- 1950, when Washington rejected an offer from the Soviet Union to ban intercontinental ballistic missiles (ICBMs) equipped with nuclear warheads.
- 1952, when Soviet chief Joe Stalin made a remarkable offer: the reunification of Germany with democratic election on the condition that the nation be de-militarized (the offer was quickly and quietly dismissed and forgotten by Washington).
- Late 1950s, when Soviet chief Nikita Khrushchev offers a sharp matching reduction of offensive weapons – a significant cut of the Cold War arms race. The Eisenhower administration simply ignored the offer. The Kennedy administration rejected it to the point of undertaking a major nuclear weapons increase – one reason (along with a desire to protect the Cuban Revolution from imminent U.S. invasion) that Khrushchev placed nuclear missiles in Cuba.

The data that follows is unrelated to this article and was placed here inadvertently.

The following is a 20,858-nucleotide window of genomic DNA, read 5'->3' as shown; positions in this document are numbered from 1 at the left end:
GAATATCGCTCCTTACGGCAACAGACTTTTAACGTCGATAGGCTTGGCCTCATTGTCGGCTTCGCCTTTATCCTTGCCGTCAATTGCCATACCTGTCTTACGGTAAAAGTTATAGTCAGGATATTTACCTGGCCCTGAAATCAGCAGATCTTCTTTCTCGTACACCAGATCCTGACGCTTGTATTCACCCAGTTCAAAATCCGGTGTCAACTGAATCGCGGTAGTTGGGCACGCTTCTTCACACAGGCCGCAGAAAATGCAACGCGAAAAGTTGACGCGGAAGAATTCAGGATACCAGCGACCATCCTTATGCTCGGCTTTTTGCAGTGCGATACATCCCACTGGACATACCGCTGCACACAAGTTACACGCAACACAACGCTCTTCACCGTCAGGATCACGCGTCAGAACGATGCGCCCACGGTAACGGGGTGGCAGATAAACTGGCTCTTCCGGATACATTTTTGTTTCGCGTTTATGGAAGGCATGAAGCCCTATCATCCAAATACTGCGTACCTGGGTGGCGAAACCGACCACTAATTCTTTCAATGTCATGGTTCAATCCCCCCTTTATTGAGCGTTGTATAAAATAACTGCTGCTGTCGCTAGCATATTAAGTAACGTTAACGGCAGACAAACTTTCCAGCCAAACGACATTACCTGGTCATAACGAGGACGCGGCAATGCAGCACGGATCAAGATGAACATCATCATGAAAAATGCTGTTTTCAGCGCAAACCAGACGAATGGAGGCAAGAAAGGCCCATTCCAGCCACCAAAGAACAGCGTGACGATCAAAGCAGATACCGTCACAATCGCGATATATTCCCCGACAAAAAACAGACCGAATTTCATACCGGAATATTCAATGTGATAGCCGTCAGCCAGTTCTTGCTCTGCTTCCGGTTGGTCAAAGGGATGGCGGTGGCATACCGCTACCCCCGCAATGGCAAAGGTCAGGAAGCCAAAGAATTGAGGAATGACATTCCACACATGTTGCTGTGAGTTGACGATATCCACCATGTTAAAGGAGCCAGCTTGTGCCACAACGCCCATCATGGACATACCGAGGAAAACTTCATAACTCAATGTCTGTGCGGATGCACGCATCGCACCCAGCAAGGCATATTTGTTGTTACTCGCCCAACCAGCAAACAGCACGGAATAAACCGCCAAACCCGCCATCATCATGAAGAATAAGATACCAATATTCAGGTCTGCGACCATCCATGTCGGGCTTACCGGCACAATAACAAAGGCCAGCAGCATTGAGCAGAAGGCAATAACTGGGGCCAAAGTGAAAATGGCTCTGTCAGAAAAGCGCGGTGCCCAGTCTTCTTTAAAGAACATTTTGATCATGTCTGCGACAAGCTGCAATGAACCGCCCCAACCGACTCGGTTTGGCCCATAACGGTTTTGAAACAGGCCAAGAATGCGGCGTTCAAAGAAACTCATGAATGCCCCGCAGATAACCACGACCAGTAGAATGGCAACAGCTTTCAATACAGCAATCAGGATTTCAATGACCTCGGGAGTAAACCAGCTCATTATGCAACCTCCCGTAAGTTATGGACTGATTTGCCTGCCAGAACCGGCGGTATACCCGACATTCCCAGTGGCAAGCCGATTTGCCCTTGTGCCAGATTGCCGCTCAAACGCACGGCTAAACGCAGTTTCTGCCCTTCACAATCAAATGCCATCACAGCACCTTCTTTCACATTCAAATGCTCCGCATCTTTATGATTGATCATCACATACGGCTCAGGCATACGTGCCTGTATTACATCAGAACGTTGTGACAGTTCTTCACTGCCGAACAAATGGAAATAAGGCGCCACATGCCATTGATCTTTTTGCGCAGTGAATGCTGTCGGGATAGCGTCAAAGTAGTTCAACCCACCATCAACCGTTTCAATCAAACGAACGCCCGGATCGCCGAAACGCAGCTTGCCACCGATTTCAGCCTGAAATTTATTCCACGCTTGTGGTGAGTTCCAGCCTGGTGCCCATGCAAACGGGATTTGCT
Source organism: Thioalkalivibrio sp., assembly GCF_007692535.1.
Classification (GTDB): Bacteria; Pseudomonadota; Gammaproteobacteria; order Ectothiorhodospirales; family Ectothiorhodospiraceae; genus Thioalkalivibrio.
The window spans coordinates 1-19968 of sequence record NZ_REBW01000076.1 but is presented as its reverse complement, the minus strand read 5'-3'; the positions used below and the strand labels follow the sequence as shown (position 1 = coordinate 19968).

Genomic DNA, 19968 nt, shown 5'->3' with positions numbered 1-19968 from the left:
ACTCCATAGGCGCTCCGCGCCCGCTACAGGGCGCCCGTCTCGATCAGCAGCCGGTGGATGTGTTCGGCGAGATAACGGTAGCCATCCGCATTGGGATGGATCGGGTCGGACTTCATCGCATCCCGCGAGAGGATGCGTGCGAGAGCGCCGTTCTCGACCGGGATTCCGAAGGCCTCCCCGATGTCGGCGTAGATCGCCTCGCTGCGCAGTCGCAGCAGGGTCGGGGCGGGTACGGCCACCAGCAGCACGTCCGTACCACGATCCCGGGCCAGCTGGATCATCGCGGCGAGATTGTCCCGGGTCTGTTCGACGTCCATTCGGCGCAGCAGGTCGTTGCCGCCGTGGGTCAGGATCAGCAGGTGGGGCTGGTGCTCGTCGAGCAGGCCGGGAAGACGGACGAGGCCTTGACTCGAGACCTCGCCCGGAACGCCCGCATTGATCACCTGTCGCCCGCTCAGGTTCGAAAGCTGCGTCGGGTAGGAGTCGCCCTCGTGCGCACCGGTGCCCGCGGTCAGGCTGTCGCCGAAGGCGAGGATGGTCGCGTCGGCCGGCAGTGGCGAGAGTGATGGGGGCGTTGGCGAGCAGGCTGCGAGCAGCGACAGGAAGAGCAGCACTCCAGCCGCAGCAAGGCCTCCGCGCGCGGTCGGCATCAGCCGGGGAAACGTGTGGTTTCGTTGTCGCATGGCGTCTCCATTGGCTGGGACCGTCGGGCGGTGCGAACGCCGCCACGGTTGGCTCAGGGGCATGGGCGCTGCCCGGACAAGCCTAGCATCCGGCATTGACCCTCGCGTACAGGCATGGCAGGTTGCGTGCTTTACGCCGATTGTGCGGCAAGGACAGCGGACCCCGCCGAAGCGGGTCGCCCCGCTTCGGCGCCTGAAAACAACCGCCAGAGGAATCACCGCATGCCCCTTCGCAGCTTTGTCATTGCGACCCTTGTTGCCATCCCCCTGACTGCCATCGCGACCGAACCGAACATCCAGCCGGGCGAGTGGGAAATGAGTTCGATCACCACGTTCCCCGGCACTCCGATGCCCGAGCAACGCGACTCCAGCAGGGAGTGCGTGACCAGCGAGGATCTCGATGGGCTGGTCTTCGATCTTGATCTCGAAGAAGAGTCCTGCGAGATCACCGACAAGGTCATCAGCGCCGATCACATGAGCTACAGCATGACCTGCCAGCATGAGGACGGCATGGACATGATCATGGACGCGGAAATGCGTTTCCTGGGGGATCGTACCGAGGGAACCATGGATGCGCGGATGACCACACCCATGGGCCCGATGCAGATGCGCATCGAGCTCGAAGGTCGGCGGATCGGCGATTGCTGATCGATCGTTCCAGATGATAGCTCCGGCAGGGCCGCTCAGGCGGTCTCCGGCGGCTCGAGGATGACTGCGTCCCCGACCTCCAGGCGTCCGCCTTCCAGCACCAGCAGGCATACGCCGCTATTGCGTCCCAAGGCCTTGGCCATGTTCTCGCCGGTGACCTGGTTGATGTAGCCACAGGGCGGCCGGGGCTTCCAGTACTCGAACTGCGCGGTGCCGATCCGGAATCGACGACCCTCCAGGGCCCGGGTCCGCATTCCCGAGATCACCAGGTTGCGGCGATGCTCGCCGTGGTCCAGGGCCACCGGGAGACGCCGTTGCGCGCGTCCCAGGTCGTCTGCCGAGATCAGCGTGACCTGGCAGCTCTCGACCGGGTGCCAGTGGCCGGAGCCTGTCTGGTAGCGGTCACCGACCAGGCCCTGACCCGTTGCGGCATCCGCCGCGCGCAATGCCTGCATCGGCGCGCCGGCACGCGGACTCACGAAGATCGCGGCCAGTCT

- October 1962: John F. Kennedy’s refusal, at the height of the Cuban missile crisis, to accept Khrushchev’s conciliatory offer to take nuclear missiles out of Cuba if the U.S. removed such missiles from Turkey. (Chomsky called this “The most horrendous decision in human history,” based on the principle that “nobody can deter us.” Humanity was incredibly fortunate to avert holocaust in its aftermath).
- 1973: Henry Kissinger took the world to nuclear alert to tell the Russians to “keep out” of the Middle East at the end of the Arab-Israeli War.
- 1983: simulated air and naval attacks and the deployment of deadly Pershing missiles in Europe produced a major nuclear war scare, bringing Russia to the brink of a pre-emptive strike.